Autopsy and Case Reports
https://autopsyandcasereports.org/article/doi/10.4322/acr.2015.012
Autopsy and Case Reports
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Chronic Chagas cardiomyopathy

Vera Demarchi Aiello; Fernando Peixoto Ferraz de Campos

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Abstract

- Gross findings of Chronic Chagas Cardiomiopathy. A – “Chagasic rosary” represented by small round whitish granules deposited sequentially along the coronary vessels. B and C – Dilation of the atrial and ventricular chambers with typical apical left ventricular aneurysm in C. Image courtesy Dr. Vera Demarchi Aiello.: First described by Carlos Justiniano Ribeiro Chagas (1879-1934) in 1909, Chagas disease (CD) or American trypanosomiasis is caused by the protozoan parasite Trypanosoma cruzi. This zoonotic infectious disease follows a sylvatic cycle where blood-sucking triatomine insect (known as kissing bug or in Portuguese as “barbeiro”), acquire the parasite by sucking small mammals’ blood and transmit to humans through their feces, left close to the bite site. The parasite, in turn, reaches the human blood stream when the parasite-laden feces are dispersed at the itching bite wound. More rarely, transmission may also occur through blood transfusion, congenital, organ transplantation and oral transmission by ingesting contaminated food by infected triatomine or their feces. In addition, the disease may reactivate from the chronic phase when associated with any sort of immunosuppression, including HIV infection.1

In 2012 it was estimated that 8 million persons were infected in South and Central America and Mexico and that 12,500 deaths occur annually due to Chagas disease.2

The natural history of the disease involves an acute phase that lasts between 8 and 12 weeks after an incubation period of two weeks. However, in case of transmission by transfusion or transplant-associated cases this incubation period may be much longer.3,4 This phase is characterized by parasitemia, and therefore the diagnosis can be made by detection, on microscopy, of circulating parasites in fresh blood or buffy coat smears. The acute phase may be asymptomatic or may present nonspecific clinical features. Meanwhile, severe acute Chagas disease, hopefully rare (less than 1% of the cases), may present as acute myocarditis, pericardial effusion and/or meningoencephalitis, which is associated with high risk of death.5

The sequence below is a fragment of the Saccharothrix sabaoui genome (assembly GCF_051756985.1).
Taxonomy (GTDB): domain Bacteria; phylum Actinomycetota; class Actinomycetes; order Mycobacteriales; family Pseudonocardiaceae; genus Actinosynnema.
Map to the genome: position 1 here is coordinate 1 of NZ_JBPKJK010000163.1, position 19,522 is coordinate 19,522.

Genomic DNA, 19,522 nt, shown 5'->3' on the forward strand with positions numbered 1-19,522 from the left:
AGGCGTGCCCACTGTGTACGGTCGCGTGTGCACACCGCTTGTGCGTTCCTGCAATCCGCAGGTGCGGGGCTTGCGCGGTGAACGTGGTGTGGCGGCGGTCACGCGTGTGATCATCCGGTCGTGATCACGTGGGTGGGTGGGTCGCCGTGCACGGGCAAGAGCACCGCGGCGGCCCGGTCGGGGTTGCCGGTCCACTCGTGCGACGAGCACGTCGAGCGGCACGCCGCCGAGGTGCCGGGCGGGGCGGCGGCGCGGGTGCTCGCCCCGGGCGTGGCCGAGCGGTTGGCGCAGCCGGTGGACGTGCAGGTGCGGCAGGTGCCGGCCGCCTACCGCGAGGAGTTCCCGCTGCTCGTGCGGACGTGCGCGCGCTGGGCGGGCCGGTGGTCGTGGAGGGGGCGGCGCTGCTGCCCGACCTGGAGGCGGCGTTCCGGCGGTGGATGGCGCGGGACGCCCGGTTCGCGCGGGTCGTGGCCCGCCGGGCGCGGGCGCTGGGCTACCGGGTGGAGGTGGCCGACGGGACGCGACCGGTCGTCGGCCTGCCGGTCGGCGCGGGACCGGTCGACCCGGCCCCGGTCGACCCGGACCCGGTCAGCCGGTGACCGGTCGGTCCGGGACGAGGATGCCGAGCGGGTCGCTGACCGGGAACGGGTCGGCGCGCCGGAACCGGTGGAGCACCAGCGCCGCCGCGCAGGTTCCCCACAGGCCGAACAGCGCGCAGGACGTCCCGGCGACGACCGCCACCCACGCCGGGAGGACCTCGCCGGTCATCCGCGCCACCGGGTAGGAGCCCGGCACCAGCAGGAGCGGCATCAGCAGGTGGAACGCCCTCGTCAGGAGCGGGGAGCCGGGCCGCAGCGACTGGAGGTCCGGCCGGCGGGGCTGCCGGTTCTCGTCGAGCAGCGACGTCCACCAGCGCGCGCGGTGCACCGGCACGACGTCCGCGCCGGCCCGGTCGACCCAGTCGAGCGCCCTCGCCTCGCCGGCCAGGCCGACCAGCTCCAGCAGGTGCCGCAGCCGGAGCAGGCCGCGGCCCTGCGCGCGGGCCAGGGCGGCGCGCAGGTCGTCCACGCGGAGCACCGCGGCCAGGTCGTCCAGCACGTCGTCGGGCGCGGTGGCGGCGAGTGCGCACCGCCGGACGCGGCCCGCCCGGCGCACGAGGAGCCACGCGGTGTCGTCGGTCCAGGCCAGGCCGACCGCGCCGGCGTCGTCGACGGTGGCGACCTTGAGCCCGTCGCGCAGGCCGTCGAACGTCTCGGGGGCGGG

The chronic phase begins from the moment at which the parasitemia falls and is no longer detectable by microscopy, in the absence of specific therapy. If patients, after the resolved acute infection, do not present signs of heart or gastrointestinal disease they are considered to have the indeterminate form. Although asymptomatic, autopsy studies performed in patients with the indeterminate form who died from accidental causes revealed the presence of scattered myocardial inflammatory sites.6,7 In the study conducted by Macedo,8-10 in São Felipe (BA), which comprised 400 patients with the indeterminate form of Chagas disease, 24% developed clinical disease after 10 years. This percentage is higher among younger patients.

The major manifestations of chronic CD comprise cardiomyopathy (much more frequent) and gastrointestinal disease, mainly characterized by the presence of dilations (mega esophagus or mega colon).

Chronic Chagas cardiomyopathy (CCC) may be manifested, isolated or concurrently, by heart failure, arrhythmias, thromboembolism (systemic or pulmonary) and chest pain. Therefore clinical features are characterized by fatigue, dyspnea, peripheral edema, pulmonary rales, ascites, hepatomegaly, increased jugular venous pressure, palpitation, syncope and cardiac arrest,the latter responsible for up to half of the deaths.11 All types of atrial and ventricular arrhythmias may be virtually present. Atrioventricular and bundle blocks are also often present.12 Thromboembolism is an important cause of CCC morbidity. Stroke may be due to embolus originated in left ventricular aneurysm or dilated left chamber, and pulmonary thromboembolism arises from right heart thrombi due to chamber dilation or atrial fibrillation. In a retrospective and large study on autopsies of patients with CCC intracardiac thrombi were observed in 44% of cases.13